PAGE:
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Aug 09

Class 9F – Fitting The Wheels

 

That heading is a throw-away line for something that is really quite difficult.  The photo shows what you are aiming for – red gears in position and all 5 wheel pairs in place with the crank pin holes in the same position – here shown at the 6 o’clock position in the photo.

The exercise is much, much easier without any of the con-rods attached to the wheels.

First, insert all 5 red gears.  Easy.

You need to decide which hand will hold the loco and which hand will position the next axle.  I hold the loco in my left hand grasping it by the metal that forms the cab on the left of the photo.  I need my thumb or index finger to be free to hold the placed axles in position.

Also, have the 5 axles at hand, along with the baseplate and baseplate screws.

Note that there are 3 different types of wheel.  It makes life easier that there isn’t a left or right side to any of them.  The two rear wheels have rubber tyres (or the grooves to accommodate the rubber tyres).  The centre drive wheel has a square crank pin hole.  The others have round holes.

Place the rear most axle and turn it round so that the hole is in the 6 o’clock position.  Easy.

Now place your thumb over the wheels of the axle to keep it down and in the same position.  Take care not to turn the wheels during the rest of the process.

Now with your right hand, drop the next 2 wheeled axle into place.  Try to get the hole in the 6 o’clock position.  If you manage it first time, then put the loco down, and go an buy a lottery ticket.  Your luck is in.   If you are unlucky like the rest of us, it will have seated incorrectly.  Work out which way you have to rotate the wheel to get it into the correct position, and estimate how many gear teeth this will represent.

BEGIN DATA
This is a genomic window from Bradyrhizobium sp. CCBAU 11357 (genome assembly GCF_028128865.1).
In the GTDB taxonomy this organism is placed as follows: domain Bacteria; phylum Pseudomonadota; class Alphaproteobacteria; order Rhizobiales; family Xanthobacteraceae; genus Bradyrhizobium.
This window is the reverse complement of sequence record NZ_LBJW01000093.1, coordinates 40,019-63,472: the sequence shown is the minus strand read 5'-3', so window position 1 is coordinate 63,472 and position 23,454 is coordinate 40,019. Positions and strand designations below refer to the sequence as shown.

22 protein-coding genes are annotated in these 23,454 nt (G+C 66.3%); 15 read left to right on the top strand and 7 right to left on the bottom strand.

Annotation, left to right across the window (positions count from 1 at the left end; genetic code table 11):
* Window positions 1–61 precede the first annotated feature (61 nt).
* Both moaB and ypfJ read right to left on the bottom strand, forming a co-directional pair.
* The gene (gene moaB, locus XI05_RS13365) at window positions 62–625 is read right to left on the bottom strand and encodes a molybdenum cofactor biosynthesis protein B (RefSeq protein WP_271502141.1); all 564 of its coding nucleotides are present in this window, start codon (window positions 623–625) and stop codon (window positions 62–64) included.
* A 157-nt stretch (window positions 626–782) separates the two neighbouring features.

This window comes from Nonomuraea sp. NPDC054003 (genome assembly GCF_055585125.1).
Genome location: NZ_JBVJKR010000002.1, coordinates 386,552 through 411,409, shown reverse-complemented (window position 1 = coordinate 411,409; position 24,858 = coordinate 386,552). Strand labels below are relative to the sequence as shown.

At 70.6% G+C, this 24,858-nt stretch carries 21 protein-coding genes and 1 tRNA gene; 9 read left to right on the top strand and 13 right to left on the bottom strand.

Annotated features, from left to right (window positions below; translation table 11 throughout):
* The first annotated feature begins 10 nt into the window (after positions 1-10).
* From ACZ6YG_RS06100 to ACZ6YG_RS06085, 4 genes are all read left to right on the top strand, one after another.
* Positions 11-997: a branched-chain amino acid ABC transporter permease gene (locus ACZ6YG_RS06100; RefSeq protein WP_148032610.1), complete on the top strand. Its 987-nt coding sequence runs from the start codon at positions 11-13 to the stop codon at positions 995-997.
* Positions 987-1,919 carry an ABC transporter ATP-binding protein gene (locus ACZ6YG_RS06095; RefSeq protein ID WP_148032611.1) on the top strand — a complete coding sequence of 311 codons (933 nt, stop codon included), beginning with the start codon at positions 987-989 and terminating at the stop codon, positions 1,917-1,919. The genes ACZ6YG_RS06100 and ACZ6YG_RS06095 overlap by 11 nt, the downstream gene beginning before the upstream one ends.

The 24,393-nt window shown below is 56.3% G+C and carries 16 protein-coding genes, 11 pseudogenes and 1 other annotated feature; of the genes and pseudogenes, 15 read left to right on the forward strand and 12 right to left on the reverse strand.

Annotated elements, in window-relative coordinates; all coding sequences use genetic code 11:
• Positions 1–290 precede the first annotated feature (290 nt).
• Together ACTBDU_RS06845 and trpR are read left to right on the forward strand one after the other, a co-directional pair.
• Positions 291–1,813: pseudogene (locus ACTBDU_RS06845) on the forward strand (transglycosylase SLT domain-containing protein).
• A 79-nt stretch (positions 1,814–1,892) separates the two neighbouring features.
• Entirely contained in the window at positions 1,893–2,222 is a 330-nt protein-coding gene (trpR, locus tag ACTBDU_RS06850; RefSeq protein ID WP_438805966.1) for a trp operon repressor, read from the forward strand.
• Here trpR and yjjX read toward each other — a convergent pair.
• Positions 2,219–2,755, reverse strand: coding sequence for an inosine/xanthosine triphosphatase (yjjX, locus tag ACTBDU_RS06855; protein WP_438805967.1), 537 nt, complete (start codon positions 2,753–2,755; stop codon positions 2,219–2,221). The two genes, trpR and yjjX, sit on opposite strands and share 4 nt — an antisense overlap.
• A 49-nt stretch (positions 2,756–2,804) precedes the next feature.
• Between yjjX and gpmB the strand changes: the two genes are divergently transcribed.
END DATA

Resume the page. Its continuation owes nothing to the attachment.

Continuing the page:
You will notice that you cannot simply lift the wheel out.  It has to be rotated around the red idler gear, which is held in place by virtue of the fact that you have your thumb firmly positioned on the rear wheel.  DO NOT allow this rear wheel and gear to turn.  It doesn’t matter about the one further forward.

As you rotate and lift the wheel out, keep its brass gear in contact with the red gear teeth.  When it is free, allow the brass gear to ‘jump’ over one or two teeth in the direction that you need to rotate the wheel, and then allow the wheel to rotate around the red gear as you put the wheel/axle back into position.  Check the position of the crankpin hole.  Repeat this exercise until you get it in the same 6 o’clock position as the rear wheel / axle.

Once you are happy, carefully position your thumb so that it is now holding down the two rearmost axles.

And you keep doing this until all 5 wheel/axles are positioned and are correctly aligned.  At some point you may decide to lift you thumb off the wheels and use your finger instead – particularly if you want to reach the 4th and 5th axles.  Be careful as you lift off – the wheels have been pressed into your thumb for some time, and it will not lift without taking the wheel with it.

If you are happy, fit the baseplate.  I did tell you to have the baseplate at hand didn’t I?

Now pretend you are a little kid again, and push the assembled 10 wheeler around a bit of track.  It should feel smooth and the wheels should move laterally on their axles to take the bends.

Lift the body and axles and check the alignment of the holes on both sides.  Position the axles at 3 or 9 o’clock positions to verify that they all face the same way in a different position on the clock face.